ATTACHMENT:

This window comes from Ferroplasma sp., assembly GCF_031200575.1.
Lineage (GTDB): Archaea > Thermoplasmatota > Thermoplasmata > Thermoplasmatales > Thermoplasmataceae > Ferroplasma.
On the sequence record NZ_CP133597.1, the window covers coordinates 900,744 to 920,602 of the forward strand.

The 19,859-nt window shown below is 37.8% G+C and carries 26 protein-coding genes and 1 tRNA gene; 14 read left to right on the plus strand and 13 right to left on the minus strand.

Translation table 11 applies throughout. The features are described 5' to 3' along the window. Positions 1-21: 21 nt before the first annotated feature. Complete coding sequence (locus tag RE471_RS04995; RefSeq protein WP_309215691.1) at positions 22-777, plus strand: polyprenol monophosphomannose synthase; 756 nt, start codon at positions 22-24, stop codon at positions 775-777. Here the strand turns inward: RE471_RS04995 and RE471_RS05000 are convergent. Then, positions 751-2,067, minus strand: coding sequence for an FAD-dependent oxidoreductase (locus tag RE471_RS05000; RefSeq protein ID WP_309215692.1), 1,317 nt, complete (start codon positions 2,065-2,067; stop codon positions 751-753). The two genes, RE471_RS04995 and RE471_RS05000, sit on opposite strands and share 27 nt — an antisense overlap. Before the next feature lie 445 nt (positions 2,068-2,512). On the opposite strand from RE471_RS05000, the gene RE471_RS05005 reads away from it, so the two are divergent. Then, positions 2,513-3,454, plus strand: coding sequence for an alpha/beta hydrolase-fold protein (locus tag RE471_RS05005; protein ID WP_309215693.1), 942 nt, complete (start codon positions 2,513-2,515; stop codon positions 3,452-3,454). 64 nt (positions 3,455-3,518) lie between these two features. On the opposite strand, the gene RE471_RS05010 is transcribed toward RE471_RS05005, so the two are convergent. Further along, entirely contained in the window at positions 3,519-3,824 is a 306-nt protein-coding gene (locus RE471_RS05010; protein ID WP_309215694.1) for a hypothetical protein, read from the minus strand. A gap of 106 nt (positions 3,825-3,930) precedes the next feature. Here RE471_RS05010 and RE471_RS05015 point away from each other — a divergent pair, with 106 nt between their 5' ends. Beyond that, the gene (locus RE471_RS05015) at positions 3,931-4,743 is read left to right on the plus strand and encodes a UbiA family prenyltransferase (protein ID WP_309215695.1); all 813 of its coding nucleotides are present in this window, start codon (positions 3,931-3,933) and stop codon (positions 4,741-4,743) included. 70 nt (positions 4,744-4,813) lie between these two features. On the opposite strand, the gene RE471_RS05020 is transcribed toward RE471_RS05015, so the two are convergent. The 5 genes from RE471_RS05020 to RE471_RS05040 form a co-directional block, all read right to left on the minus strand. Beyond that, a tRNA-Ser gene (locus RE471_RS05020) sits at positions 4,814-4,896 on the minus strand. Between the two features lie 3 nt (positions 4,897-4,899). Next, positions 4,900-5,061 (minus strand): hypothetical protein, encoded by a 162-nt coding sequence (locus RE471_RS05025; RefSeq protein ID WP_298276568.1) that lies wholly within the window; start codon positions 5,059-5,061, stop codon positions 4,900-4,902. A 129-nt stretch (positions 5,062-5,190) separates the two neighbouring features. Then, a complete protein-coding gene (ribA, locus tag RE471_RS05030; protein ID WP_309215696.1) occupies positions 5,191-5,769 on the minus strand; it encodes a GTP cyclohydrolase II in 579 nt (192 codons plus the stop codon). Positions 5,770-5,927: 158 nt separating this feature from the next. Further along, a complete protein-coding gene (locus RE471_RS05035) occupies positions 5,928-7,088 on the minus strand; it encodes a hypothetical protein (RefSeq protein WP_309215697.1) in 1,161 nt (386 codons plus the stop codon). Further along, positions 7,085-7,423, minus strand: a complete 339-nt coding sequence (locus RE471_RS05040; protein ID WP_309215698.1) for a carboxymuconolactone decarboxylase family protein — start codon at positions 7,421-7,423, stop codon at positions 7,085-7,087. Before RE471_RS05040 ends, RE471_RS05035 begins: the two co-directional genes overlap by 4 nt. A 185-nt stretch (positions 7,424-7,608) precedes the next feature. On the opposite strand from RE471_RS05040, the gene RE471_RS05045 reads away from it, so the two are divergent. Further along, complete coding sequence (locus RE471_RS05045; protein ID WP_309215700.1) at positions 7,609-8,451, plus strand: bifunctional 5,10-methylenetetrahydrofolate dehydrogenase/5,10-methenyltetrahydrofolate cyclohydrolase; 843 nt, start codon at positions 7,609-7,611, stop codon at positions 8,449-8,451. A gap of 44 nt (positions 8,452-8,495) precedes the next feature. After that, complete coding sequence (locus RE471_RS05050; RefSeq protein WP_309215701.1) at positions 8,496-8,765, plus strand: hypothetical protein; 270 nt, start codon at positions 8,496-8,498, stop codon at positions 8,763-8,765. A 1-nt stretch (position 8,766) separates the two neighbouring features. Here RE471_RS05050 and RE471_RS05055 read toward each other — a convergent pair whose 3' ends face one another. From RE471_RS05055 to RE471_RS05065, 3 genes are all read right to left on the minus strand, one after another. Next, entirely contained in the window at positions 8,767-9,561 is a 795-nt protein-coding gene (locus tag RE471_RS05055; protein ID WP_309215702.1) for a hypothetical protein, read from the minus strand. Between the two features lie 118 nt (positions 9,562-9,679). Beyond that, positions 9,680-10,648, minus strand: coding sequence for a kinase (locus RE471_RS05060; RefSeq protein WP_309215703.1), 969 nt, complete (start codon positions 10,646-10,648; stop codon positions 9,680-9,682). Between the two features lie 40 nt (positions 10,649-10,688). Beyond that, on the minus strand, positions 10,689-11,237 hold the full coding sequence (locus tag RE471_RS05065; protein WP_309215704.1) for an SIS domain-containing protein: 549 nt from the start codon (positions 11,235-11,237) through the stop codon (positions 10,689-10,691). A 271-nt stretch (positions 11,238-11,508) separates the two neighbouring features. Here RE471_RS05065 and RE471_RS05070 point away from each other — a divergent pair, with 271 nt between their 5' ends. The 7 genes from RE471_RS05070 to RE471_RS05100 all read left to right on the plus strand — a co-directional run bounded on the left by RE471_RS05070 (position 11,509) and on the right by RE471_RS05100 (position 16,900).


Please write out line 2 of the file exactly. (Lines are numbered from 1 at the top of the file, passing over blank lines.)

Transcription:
Lineage (GTDB): Archaea > Thermoplasmatota > Thermoplasmata > Thermoplasmatales > Thermoplasmataceae > Ferroplasma.